Adult Social Care Services in Wirral

Adult Social Care Services in Wirral

The Department of Adult Social Services, in partnership with other agencies assess need and provide support to the people of Wirral, 24 hours a day, every day of the year. It aims to support people to enjoy the highest quality of life for as long as possible by providing access to a range of support services which will enable people to live safely and independently in either their own homes, or alternative accommodation if appropriate.

One in ten people in the UK care for friends or family members and so support is also offered to people in caring roles.

How to contact the Department of Adult Social Services

Central Advice and Duty Team (CADT)
The Central Advice and Duty Team (CADT) provides a single contact point to the Department of Adult Social Services and they aim to answer any questions about how to get support from them. If you phone, write to, fax or email CADT, they will give you the advice and information you need to find out what support could be available to you.

PO Box 32, Birkenhead CH41 5WE
Tel: 0151 606 2006
Minicom: 0151 606 2573
Fax: 0151 606 2600
CADT is open Monday to Friday from 9am – 5pm.

Emergency Duty Team (EDT)
The Emergency Duty Team (EDT) deals with enquiries about help from the Department of Adult Social Services that cannot wait until the next working day. The service is available outside normal office hours, including Monday to Friday, from 5pm to 9am, and twenty four hours a day at weekends and bank holidays (including Christmas, New Year’s Day and Easter).

Social Work Dept C Block, Arrowe Park Hospital, Arrowe Park Road, Upton, Wirral CH49 5PE
Tel: 0151 677 6557
Fax: 0151 677 5372
If the situation is extremely urgent, you can phone the police on 0151 709 6010 or 999 in an emergency.

What happens when you contact the Department of Adult Social Services?
CADT will gather some basic information about you and pass this onto the relevant team who will then contact you to discuss your circumstances and any difficulties you may be having. Other people may contact Adult Social Services on your behalf, such as:

  • a relative, friend or neighbour
  • a health professional such as a doctor or health visitor
  • any other agency

To be eligible for an assessment, your lifestyle has to be affected by one or more of the following:

  • sight or hearing difficulties
  • mental health problems
  • frailty because of old age
  • learning disabilities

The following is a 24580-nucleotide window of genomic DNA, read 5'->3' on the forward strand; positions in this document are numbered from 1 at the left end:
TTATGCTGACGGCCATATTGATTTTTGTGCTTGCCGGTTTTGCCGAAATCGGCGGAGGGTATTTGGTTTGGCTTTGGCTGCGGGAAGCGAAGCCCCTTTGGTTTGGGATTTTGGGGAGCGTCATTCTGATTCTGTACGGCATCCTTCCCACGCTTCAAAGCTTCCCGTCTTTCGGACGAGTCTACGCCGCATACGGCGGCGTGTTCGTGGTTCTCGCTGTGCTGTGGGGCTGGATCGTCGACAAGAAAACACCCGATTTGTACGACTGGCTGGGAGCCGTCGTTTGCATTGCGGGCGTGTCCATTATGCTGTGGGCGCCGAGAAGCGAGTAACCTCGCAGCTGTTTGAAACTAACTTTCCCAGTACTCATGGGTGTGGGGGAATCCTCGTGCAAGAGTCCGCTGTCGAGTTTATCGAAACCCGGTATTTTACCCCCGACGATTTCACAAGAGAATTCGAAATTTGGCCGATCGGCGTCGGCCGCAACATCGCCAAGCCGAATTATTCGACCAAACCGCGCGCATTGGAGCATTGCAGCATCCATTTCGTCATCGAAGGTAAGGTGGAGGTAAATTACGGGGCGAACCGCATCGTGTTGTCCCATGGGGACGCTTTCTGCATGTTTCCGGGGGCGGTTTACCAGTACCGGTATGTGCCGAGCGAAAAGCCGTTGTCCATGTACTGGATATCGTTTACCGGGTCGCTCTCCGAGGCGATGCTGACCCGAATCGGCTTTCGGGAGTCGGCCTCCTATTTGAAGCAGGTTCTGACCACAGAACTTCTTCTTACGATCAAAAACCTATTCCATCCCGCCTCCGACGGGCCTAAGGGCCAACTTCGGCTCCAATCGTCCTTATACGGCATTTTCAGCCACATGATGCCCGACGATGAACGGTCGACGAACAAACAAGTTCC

• permanent, substantial physical disabilities
  • problems related to the misuse of drugs and alcohol
  • long term conditions or illnesses which affect your ability to carry out the tasks of daily living

If you care for someone who is affected by one or more of the above then you are also entitled to have an assessment of your needs as a carer.

If you do not need the services of the Department, the team will offer information and advice about other ways of receiving help.

Eligibility for support from Adult Social Services
Whilst the Department of Adult Social Services can give advice over the phone or provide verbal or written information, they can only provide or arrange care for people who meet their eligibility criteria. These guidelines, called ‘Fair Access to Care Services’ (FACS), ensure that everyone is treated fairly and that money is always used in the most effective way.

There are different levels of need, from ‘critical’ to ‘low’:

  • ‘critical’
  • ‘substantial’
  • ‘moderate’
  • ‘low’

The Department of Adult Social Services can only offer support to people with ‘critical’ or ‘substantial’ needs. Whether you are in one of these categories will be determined by looking at your circumstances, the things you are having difficulty with and the level of risk to your safety if you don’t get support. This is done by undertaking an assessment.

Support if you have a disability
If you have a permanent and substantial disability (including sight or hearing difficulties, or both) then the Department will also see if you qualify for any support under the Chronically Sick and Disabled Persons Act 1970. This might include, for example, practical support at home or adaptations to your home.

Financial support
Part of the assessment process includes an assessment of your financial circumstances. This will determine what contribution, if any, that you are required to make towards the costs of the support you need.